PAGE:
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Taking steps to help those with mental illness

Like most of America, my heart breaks for the families who have endured the rash of mass shootings in this country. Columbine, Aurora, Sandy Hook and Blacksburg have all witnessed what we hope never comes into our communities. Each situation plays out exactly the same; tragedy at the hands of a madman.

That’s the one common denominator — mental health.

Each of the gunmen in these instances has suffered from some form of mental illness. Such illnesses afflict 11 million people who live in our communities, who are our friends and neighbors. They struggle with schizophrenia, bipolar disorder or depression. Unfortunately, many of them go without the help they desperately need.

One of the reasons these folks can’t get help is because families don’t know how to manage the care of loved ones suffering from mental illness. In addition, society has often viewed the mentally ill with a stigma and lacked the resources to treat these patients. Sadly, they end up circulating through our criminal justice system where we treat them as criminals rather than patients.

Recently, the U.S. House passed the Helping Families with Mental Health Crisis Act, written by Rep. Tim Murphy of Pennsylvania, who is the only practicing clinical psychologist in Congress. After Sandy Hook, Rep. Murphy held oversight hearings to look at how our nation treats the mentally ill. Each year, the federal government spends $130 billion on 122 different programs that deal with mental health.

The act streamlines these programs by creating an assistant secretary of mental health at the Department of Health and Human Services to study and recommend a national strategy for increasing the number of mental health professionals. We see this shortage in Nevada. According to the Guinn Center for Public Policy, 1.4 million people in our state live in an area designated as a Mental Health Professional Shortage Area. That includes our rural counties and 36 percent of Clark County.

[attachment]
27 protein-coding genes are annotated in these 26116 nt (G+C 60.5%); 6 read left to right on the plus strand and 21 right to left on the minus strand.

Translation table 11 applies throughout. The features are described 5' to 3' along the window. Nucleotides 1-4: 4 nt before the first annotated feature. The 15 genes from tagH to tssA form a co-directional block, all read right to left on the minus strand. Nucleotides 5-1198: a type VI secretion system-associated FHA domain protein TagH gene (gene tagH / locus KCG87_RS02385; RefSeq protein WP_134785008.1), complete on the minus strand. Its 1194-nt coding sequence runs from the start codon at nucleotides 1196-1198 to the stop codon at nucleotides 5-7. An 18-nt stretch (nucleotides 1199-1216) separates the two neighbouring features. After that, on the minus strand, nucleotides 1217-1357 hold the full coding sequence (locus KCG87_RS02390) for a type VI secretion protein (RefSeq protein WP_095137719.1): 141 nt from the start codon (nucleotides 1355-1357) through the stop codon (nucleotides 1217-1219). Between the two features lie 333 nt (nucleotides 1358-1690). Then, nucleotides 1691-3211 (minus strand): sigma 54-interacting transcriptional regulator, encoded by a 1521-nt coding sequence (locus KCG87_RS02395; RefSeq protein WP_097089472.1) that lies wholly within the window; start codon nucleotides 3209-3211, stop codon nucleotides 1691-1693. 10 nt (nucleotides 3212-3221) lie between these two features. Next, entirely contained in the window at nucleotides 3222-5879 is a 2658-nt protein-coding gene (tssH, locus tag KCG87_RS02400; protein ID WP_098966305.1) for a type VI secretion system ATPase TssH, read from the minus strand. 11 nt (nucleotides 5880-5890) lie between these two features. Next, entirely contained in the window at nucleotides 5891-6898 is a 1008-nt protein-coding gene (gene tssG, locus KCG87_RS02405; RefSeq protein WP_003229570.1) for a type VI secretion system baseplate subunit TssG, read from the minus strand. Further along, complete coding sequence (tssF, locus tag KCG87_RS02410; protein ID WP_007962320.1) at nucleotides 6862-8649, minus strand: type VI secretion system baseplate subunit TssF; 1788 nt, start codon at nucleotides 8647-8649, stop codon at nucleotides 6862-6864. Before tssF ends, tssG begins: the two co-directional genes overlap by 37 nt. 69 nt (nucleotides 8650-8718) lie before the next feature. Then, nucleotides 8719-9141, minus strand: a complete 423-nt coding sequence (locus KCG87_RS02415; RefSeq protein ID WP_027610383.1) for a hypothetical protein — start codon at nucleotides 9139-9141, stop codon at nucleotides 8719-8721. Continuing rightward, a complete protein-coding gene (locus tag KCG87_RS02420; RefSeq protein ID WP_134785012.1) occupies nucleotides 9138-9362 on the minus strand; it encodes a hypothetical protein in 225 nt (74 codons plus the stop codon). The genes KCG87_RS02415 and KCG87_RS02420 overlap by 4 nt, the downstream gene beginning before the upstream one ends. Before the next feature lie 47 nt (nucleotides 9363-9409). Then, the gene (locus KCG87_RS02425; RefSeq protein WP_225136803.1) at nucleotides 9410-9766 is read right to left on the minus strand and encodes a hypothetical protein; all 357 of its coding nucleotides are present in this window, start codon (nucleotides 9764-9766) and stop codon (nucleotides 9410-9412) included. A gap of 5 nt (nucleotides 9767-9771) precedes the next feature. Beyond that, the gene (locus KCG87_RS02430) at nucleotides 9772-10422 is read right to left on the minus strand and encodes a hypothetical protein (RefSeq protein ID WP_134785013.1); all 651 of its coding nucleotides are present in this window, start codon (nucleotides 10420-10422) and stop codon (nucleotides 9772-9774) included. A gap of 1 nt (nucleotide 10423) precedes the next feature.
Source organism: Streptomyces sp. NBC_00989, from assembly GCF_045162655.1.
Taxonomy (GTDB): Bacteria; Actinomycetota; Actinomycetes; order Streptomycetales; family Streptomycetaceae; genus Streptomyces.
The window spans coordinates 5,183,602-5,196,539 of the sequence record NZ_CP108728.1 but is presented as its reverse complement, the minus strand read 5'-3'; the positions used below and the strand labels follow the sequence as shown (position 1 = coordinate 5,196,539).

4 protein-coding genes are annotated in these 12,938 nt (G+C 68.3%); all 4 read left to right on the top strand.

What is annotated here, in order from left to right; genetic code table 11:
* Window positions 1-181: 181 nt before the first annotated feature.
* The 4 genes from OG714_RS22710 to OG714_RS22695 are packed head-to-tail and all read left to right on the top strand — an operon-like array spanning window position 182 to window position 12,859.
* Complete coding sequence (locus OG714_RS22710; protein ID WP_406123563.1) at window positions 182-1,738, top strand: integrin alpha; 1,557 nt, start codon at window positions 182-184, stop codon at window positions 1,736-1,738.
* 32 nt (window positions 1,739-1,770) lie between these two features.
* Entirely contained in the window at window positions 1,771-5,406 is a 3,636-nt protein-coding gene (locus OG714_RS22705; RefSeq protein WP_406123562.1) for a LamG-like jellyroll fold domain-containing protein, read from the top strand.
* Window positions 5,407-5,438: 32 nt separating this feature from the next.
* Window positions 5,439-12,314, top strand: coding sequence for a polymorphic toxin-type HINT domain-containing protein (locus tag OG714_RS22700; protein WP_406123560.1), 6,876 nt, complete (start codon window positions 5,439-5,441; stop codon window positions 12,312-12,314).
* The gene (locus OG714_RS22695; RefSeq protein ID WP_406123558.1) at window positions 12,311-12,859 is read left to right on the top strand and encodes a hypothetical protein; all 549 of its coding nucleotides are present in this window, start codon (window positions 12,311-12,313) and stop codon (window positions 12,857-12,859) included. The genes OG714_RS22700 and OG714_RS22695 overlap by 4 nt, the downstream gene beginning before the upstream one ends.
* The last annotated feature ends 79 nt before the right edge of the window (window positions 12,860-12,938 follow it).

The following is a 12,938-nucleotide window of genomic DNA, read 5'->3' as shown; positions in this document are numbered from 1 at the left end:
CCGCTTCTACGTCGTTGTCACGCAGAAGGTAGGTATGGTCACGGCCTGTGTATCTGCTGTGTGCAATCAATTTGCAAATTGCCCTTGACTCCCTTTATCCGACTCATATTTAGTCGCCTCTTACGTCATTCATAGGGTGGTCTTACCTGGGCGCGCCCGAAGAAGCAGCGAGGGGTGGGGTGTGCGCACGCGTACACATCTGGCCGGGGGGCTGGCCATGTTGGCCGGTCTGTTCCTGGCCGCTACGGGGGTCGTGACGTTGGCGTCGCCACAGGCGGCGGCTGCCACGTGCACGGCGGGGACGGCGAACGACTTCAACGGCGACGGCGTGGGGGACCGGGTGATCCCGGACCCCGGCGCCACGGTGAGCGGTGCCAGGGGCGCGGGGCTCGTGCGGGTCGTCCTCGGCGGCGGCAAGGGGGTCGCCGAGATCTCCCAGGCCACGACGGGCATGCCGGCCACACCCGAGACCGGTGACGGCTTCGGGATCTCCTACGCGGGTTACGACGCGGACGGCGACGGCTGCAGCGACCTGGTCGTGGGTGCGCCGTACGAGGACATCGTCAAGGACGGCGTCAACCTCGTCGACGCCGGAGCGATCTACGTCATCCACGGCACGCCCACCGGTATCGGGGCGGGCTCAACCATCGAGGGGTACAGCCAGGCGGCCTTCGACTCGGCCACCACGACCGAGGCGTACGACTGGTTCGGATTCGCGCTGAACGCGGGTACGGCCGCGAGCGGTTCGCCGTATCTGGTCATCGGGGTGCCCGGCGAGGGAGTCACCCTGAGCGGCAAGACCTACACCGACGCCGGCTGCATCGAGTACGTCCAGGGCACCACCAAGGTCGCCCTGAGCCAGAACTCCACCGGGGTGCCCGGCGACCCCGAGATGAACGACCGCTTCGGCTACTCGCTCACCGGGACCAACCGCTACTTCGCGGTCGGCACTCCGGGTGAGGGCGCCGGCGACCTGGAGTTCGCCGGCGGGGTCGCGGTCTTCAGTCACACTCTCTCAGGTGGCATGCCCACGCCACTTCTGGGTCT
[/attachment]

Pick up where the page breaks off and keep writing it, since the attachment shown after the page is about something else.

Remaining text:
Part of the bill Congress passed includes authorization of additional beds for patients who need short-term inpatient care. But it also includes options for rural communities to use telemedicine so pediatricians and primary care physicians in our rural communities that have a severe shortage of mental health professionals can communicate and partner with mental health professionals in other areas.

But it’s not enough to just treat people with mental illness. People with mental illness require follow up. And their caregivers, which often are family members, need to be included. But patient privacy regulations have prevented doctors from communicating with caregivers. This is particularly complicated for adult children living at home and receiving treatment under their parents’ health insurance.

The legislation requires a look into these practices to allow for communication between doctors and caregivers so that, together, they can manage therapies and treatments.

One of the most heartbreaking tragedies of all of these instances is the story of Adam Lanza, the gunman in Newtown, Conn. When Adam was 14 and had been diagnosed with schizophrenia, his mother objected to the treatment prescribed by medical professionals because she insisted he needed a more challenging environment.

The bill puts into federal law early intervention and prevention programs called the Recovery After Initial Schizophrenia Episode, which is an evidence-based program that would have helped in Adam’s situation.

This bill Congress passed has been hailed by the likes of CNN, The Washington Post and the Wall Street Journal as the most comprehensive update to how we treat the mentally ill in decades. As a co-sponsor, I was pleased to see it passed with 422 bipartisan votes in Congress — which is a phenomenal accomplishment in today’s partisan Washington.

We’re long past the days where we ignore those with mental health and hope we can simply mange their problems. We must focus on treatment rather than how we respond to the next tragedy. My hope is that we can get this passed through the Senate and to the president’s desk so that he can sign it into law.

Cresent Hardy, a Republican, represents Nevada’s 4th Congressional District.

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